A wave of suicides among government officials has claimed two more lives. In June 12, two officials from Guangdong province died by suicide. Liu Xiaohua, deputy secretary general of Guangdong government, hanged himself in his apartment, and Head of Confidential Secretary Xiao Bibo from Shenzhen Yantian District jumped off a bridge.
More than 80 Chinese government officials have died by suicide or died an “unnatural death” since 2014, and many of them were under investigation for corruption when they ended their lives. The situation has been so grave that some media outlets described it as suicide “epidemic”.
State-affiliated media have reported that these government officials who have ended their lives have done so because of work pressure or depression. However, the spike in suicides seems correlated with the Chinese government's ongoing anti-graft campaign, leading many Chinese to believe the officials were attempting to end any investigations against them by killing themselves. Instead of public sympathy, their deaths are often viewed as the ultimate cover-up of corruption.
Hence, it's not unusual to see mean or sarcastic remarks in the online comments thread of an official's suicide news, such as in the case of Liu Xiaohua's death:
One died and thousands of officials survive!
Give up the deputy to protect the top ones, that's the logic of power within the government.
There are too many officials, the more suicides the better.
As the number of officials’ suicides has soared, some have attempted to address the problem and look for a remedy.
Echoing popular sentiment, news commentator Yu Shenghai suggested extending the powers of the anti-graft campaign by amending Chinese criminal law to empower the court to confiscate corruption money from family members of dead officials:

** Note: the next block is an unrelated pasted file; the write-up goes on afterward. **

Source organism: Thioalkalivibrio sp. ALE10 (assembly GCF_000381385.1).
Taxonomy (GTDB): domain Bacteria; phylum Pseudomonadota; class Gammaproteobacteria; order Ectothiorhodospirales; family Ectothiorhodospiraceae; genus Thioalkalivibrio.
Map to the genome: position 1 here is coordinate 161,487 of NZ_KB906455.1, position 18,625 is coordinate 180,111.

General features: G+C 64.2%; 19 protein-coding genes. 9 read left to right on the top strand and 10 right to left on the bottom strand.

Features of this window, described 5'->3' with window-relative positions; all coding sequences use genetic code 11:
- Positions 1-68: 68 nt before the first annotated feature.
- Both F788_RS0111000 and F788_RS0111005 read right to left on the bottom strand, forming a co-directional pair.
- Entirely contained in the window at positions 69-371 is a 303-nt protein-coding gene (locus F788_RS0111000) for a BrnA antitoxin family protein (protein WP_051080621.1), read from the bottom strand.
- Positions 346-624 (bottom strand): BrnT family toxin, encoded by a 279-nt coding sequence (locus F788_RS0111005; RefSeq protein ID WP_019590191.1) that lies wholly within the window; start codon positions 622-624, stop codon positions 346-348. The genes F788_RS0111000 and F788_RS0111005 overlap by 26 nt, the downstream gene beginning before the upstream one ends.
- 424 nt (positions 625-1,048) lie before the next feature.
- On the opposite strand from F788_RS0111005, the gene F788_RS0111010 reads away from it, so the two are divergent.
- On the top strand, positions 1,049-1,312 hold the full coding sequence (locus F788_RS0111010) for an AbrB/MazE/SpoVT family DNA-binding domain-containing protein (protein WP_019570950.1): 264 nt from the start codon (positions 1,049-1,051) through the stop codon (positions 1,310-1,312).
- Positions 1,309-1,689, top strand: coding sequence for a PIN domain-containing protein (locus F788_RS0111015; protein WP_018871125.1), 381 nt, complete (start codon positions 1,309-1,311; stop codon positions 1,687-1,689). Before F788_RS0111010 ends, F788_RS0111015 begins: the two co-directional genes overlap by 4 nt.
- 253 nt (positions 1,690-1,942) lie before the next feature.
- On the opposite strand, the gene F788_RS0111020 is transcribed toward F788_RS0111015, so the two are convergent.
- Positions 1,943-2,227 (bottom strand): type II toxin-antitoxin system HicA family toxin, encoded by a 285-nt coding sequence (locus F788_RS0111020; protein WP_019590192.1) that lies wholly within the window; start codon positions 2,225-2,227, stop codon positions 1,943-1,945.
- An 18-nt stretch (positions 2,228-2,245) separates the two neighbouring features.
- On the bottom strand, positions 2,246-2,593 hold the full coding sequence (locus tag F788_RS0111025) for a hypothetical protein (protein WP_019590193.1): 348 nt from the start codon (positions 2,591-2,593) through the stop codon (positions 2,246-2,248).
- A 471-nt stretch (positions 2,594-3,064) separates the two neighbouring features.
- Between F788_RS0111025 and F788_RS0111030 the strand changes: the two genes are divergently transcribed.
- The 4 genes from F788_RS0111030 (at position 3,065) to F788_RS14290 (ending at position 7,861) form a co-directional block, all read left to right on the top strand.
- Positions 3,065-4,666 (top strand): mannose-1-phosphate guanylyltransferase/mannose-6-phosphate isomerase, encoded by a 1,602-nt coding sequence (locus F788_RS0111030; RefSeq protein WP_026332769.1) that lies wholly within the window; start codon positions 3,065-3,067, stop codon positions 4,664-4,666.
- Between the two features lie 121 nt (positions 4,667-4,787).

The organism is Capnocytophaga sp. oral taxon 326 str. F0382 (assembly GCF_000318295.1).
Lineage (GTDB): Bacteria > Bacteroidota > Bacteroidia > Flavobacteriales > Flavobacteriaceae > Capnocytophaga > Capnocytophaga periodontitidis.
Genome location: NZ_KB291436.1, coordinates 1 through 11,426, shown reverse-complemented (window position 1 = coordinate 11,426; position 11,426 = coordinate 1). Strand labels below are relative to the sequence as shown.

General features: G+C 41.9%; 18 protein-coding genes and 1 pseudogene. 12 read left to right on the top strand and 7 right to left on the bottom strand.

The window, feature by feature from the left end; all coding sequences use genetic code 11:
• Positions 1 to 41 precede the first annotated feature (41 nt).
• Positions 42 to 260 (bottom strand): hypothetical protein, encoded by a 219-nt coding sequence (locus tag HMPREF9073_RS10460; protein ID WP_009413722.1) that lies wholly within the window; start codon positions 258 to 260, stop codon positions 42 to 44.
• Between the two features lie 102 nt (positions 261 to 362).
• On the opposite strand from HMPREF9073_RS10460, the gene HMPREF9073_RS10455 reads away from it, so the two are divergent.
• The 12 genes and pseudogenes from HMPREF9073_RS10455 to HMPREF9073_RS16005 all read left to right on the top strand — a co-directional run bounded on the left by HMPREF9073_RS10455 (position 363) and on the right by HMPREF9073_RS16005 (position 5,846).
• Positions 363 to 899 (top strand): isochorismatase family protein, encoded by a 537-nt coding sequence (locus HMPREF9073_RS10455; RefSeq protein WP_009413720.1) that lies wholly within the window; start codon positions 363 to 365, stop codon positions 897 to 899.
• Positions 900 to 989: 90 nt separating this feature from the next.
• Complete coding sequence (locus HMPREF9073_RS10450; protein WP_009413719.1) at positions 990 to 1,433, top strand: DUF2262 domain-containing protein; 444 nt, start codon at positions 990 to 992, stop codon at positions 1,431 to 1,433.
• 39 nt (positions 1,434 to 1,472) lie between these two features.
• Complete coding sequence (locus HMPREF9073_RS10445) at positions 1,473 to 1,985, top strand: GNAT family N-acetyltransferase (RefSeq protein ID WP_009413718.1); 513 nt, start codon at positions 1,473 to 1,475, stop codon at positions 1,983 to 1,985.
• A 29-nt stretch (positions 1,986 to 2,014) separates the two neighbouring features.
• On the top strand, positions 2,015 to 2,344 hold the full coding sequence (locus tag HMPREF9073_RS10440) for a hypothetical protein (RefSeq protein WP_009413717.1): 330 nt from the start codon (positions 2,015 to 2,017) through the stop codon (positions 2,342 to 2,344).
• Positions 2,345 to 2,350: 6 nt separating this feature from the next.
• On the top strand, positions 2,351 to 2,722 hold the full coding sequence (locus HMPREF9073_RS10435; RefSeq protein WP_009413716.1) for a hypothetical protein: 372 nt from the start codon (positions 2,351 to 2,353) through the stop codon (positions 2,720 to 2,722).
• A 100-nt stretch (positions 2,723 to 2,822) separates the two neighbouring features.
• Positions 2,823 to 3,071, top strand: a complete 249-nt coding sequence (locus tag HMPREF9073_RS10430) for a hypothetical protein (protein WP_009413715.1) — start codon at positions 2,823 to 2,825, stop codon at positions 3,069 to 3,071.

绝大多数官员是畏罪自杀。他们自认为在罪行败露之前，为了掩盖贪腐之实选择自杀是贪腐官员最好的逃避方法，只要“死无对证”，以前的贪腐烂账便无从查起，既可以全自己的名声，又能保住赃款，不给家人子女留下耻辱的骂名，“牺牲我一个，幸福一家人”。[…] 当前，无论是官场“潜规则”，还是“明规则”，都不利于查明官员自杀的真相。[…] 按照刑事诉讼法第15条的规定，犯罪嫌疑人、被告人死亡的，不追究刑事责任，这样一来就放纵了贪官。
Most of the officials took their own lives out of fear. They found suicide the best way to cover up their corruption as a dead person could not answer to questions related to their crime. It is also the best way to protect their reputation, hide the corrupt money and protect their family members from further investigation — the whole logic is to “sacrifice oneself to bring happiness to the whole family”. […] Currently, both the unwritten and written laws do not facilitate the revelation of the truth behind officials’ suicides. […] According to Article 15 of the criminal law, suspects of a criminal offense do not bear any criminal responsibility once they are dead. This loophole encourages the corrupt officials to make the choice.
As there are more and more unnatural death cases among government officials, the law should be amended so that law enforcement can continue their investigation after the suspect is dead. [The law] should find a way to confiscate the corruption money so that no one can benefit from the suicide. This should reduce the number of suicide among officials and further the anti-graft campaign.